And when I went to Kansas City’s beloved Shatto milk’s website. I saw that to be true – there was a small disclaimer on their homepage that although they were rBGH-free, there has been no proven difference. What a load of crap. Because of lawsuits that have favored the rBGH-making Monsanto, local dairies priding themselves for not using artificial growth hormones now have to tip-toe around just to share their story and safety with consumers.

So friends, here we are. I was overwhelmed after I read this. Mainly because 1) This is all that I’ve consumed my entire life. We didn’t know! 2) I cannot afford to go all-organic, and 3) This is too big for me!

But as I began to do some research and finish O’Brien’s book, I learned it was possible to do something! And while it’s not wise to jump in the cold pool all at once, baby steps into the water will help make the swim much easier. Here’s what I’ve done so far, and what I’d encourage you in if you’re concerned now too.

1. Read the book. It gave great advice about adopting an 80/20 policy so you don’t kill yourself over being totally hormone-free or organic. This has helped me tremendously, as I still buy regular butter and feel comfortable in restaurants and other’s homes. Dairy is just one of the foods she tackles too… read the book for the full scoop on many of our beloved brands.

2. I began researching safe brands in my area. O’Brien lists several safe brands and stores, but not many are close to me in the KC Metro area. For you who are local to KC, here are some brands that can be found in the area that are safe and rBGH-free. I’m sure this is not a comprehensive list. If you have any to add, leave a comment and let me know!

  • Any Organic Products (to be labeled organic they have to be rBGH-free by definition). Hy-Vee, Target, Wal-Mart and many other stores are carrying organic lines of dairy, and some (like Hy-Vee) even have their own organic store brand.
  • Wal-Mart’s “Great Value” milk (milk only, not cheese or other products at this time)
  • Yoplait yogurt (sneakers, they started making rBGH-free this past August but are keeping it on the down-low.)
  • Kraft’s  2% brand of cheese (only one at this time)
  • Shatto Milk Company (milk can be found at Hy-Vee, Price Chopper, Nature’s Pantry)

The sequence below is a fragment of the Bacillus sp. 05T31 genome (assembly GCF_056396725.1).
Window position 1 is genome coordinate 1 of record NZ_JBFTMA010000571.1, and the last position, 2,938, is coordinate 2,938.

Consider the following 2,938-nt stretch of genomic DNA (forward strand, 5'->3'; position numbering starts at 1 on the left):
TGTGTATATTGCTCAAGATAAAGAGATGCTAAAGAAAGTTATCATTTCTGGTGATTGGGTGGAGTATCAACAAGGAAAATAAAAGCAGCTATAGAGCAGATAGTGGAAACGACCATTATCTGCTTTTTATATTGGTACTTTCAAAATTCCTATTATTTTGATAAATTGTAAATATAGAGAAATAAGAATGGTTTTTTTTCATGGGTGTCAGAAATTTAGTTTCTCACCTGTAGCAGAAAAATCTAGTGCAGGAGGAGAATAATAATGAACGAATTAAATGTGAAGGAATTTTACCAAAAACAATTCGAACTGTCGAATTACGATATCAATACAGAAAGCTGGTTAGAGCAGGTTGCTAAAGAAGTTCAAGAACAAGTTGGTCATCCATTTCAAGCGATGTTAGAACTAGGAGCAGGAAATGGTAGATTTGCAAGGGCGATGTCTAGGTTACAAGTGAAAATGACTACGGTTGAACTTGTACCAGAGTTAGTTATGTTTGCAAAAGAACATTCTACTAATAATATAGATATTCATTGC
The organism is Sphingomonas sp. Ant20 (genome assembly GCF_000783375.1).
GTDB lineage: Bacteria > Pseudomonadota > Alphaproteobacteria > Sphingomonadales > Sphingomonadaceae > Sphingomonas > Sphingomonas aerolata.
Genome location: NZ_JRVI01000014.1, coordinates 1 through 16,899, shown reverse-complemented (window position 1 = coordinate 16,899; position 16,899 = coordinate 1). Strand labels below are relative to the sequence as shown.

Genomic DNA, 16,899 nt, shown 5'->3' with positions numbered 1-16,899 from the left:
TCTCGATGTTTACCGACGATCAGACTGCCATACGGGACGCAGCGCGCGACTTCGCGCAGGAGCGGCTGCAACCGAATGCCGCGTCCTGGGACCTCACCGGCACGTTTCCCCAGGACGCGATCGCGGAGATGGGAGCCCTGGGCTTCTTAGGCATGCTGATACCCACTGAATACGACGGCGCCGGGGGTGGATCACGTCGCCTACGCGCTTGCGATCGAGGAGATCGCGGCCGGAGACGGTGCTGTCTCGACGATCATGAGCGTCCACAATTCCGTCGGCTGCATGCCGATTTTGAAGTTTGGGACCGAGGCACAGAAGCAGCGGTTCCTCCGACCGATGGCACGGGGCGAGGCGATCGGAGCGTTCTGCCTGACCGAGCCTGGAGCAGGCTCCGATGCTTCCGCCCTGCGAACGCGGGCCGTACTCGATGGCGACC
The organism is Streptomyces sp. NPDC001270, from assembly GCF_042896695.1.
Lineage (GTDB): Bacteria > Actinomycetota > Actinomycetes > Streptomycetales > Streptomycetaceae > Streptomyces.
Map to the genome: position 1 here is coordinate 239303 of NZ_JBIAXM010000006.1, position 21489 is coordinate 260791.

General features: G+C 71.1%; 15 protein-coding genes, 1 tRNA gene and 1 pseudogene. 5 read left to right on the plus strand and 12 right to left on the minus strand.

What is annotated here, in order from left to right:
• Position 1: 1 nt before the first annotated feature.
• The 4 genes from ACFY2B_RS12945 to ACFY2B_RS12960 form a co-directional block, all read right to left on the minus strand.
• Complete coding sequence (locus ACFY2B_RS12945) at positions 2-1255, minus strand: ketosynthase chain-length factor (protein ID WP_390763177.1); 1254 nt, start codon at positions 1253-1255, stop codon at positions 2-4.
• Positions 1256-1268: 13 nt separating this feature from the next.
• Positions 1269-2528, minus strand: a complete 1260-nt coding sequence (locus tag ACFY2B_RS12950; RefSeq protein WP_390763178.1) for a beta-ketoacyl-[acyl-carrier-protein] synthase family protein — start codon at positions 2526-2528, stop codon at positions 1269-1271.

• Ben & Jerry’s ice cream
  • Starbucks’ milk – as a company they vow to not use rBGH milk (or preservatives in their cookies for that matter.)
  • Chipotle – their food is hormone-free
  • I believe I read that Cabot cheese is going rBGH-free due to consumer demand.

3. I told somebody. It all starts with passing along the info. If you’re concerned too – tell somebody. Maybe together we can turn this around and one day be a country in-line with Europe, Australia, Russia and even Africa and demand that our country can prioritize making dairy (and other foods for that matter) safe over profitable. I just wonder how many more of us will have to lose colons, breasts, lungs, prostates and other vital organs to cancer to get this point across. Even if the dairy dilemma didn’t cause it … it’s certainly not helping it.

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3 Comments Add your own

  • 1. Denise Miller  |  November 21, 2009 at 12:52 am

    I read an article awhile back that said if you could only afford to change one dairy product to organic…you should pick butter because the “bad stuff” (hormones, any chemical substance…) is stored more readily in fat. I still try and squeeze in organic milk since my kiddos drink a lot of it…I just cut back in other areas…usually less expensive snack food which is probably better for us anyway :o)

    Reply
  • 2. Food, Inc. « Semi-Colon Stories  |  January 7, 2010 at 6:36 pm

    […] many of you know from my second Dairy Dilemma post, I’ve recently been educating myself on our country’s food supply. Upon learning that I […]

    Reply
  • 3. Full Sheet Sets  |  April 1, 2012 at 8:43 pm

    Thanks a lot for sharing this with all folks you really recognize what you are talking about! Bookmarked. Please also consult with my website =). We could have a hyperlink change contract among us

    Reply